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A downloadable game

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This project was made while visiting Yamatji country, 
and the lands of the Amangu people.
Their Sovereignty should be honoured.
Always Was, Always Will Be.

***

Taskforce Babylon
a small unit of special forces soldiers tasked
with denying the enemy use of their mech suits.
Alone in enemy territory for 5 hard months.
Their success came at a heavy cost.
Only 3 fireteams remain.

Now they face one more daring raid,
against the infamous Black Sky Garrison.
Home to the enemies most gifted pilots,
and their next gen mech suits.

Babylon must destroy Black Sky at all cost.

***

Sprinty Award winning game, BSFB was described by the judges as:

"[...] A really cool design, [that] manages to achieve a hardbitten, technical feel through sleek "wizard's duel" style mechanics."

What Kind Of Game Is This?

Black Skies For Babylon is an asymmetrical co-op combat tragedy.
A new entry in my series of games exploring mech fiction.
This time the focus is on Taskforce Babylon.
 Spec Ops soldiers infiltrating an enemy mech base to destroy their advanced prototype machines,
before they can be deployed.
1 person plays the Garrison defending the mechs, the others play 1 of 3 fireteams there to destroy them.
It's rules are simple, open-ended, and easy to learn.


This game uses dice pools of d6s, map drawing, and collaboration to tell a tragic story.
It explores themes of War, Death, Sacrifice, and the Cost of Victory.

BSFB is formatted to fit a trifold brochure,
as such the order of pages might look odd in the pdf reader.


If you would like to hack this game or make a new fireteam for it
I give you my blessing as long as you acknowledge the original creator (me)
Also No Fascists, No TERFS, No Libertarians.

Command Manual Update

When you buy a copy of BSFB it now comes with the Command Manual included.
The Command Manual features helpful tips and guidance on facilitating your BSFB games. An we're giving it away for free, cause you deserve it.

StatusReleased
CategoryPhysical game
Rating
Rated 5.0 out of 5 stars
(26 total ratings)
AuthorReizor
GenreRole Playing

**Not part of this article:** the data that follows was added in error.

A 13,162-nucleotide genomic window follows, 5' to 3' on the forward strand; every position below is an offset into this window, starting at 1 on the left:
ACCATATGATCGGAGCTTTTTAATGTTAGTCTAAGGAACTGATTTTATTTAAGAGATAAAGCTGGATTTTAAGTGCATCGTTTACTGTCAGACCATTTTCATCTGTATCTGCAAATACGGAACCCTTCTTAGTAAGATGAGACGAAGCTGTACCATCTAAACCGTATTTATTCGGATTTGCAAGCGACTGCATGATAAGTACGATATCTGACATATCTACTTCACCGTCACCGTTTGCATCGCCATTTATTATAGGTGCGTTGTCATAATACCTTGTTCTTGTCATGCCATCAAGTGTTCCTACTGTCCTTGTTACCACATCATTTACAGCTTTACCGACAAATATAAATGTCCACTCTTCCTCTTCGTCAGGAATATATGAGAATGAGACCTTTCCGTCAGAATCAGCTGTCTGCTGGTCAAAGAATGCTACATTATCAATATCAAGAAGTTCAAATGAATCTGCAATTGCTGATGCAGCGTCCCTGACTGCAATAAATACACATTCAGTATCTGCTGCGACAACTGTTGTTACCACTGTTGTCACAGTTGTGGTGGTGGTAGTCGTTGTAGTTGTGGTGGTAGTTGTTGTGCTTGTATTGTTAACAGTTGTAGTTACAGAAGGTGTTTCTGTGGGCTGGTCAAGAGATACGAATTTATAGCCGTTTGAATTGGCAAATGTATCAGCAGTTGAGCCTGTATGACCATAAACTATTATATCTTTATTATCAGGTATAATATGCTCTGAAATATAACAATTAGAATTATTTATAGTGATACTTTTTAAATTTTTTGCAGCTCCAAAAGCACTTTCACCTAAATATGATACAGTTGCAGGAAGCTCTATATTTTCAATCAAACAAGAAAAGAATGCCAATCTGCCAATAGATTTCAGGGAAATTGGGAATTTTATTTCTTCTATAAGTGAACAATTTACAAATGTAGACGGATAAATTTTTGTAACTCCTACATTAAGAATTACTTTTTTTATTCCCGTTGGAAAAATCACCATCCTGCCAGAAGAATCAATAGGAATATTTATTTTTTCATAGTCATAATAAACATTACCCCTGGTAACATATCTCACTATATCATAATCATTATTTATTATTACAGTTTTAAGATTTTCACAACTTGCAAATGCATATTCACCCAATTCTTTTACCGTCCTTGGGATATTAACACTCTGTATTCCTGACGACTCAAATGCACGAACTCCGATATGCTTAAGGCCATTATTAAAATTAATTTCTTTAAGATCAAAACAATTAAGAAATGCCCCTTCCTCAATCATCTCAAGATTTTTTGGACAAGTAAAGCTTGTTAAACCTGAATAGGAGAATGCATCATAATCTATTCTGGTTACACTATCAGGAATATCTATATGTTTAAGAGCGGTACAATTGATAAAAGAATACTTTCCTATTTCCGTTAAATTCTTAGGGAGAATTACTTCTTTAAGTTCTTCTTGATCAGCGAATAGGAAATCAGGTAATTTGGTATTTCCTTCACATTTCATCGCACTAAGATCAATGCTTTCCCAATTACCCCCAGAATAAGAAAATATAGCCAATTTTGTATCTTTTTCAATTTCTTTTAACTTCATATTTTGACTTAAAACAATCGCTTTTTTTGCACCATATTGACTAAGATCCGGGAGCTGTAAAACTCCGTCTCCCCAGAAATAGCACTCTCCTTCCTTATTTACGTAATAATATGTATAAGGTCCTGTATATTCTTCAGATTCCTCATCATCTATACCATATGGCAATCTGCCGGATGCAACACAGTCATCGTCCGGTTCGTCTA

Tagsausrpg, bsfb, combat, Co-op, LGBTQIA, lld, mecha, Queer, War

Purchase

Get this game and 12 more for $20.00 USD
View bundle
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$9.99 $6.99 USD or more

In order to download this game you must purchase it at or above the minimum price of $6.99 USD. You will get access to the following files:

BSFB (2022 Update).pdf 30 MB
Command Manual - Black Sky Garrison.pdf 1 MB

Exclusive content

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Community Copies

Everytime someone buys BSFB at full price, we unlock a community copy for those in need.
If you are someone that can't afford BSFB, please claim one of the community copies for free access. 

I grew up poor, and lived in poverty for most of my 20's. Those without money still deserve access to art.

Development log

Comments

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(+1)

Black Skies For Babylon is a two page asymmetrical combat tragedy---and a companion game for the mecha drama trpg Live Love Die Remember.

You play as three fireteams attempting to kill a bunch of ace mech pilots outside of their suits. The GM plays the mech pilots, their defenses, the soldiers who rush in to support them, etc, and it all gets very bloody.

Black Skies has a very tight layout, three great character sheets, and all the information in it is compact and easy to use.

At the same time, it's extremely loose mechanically. You roll d6s at a difficulty set by the GM, and failure is strongly implied to mean the death of one of your squad members. The GM doesn't have predefined resources, so you're not ticking off objective boxes on your sheets---instead you're ticking off resources as you use them, pushing closer to death as you go.

The GM decides when the game is done, and if the players won.

The players show what that costs.

Overall, I think this is a solid, compelling game. It's got just enough rules to give you a little structure, but it might almost be easier to disregard them and play Polaris style---you can always succeed, but it always costs you.

If you're a fan of geopolitical mech action dramas, or military SF, this is definitely worth a look. The writing's strong, the tone's quite hard, and it's very easy to get immersed in.

(+1)

I will admit, the dice rolling is mostly there because the act of rolling a first full of dice is fun. But it also introduces the slight possibility of failure. 

(+1)

It definitely works with the rolls too! I just dawned on me while reading it that the game could be run diceless.

(+1)

I was thinking about that the other day while reading Sidney's Twitter thread about 3 Question Matrix, wargames, and OSR.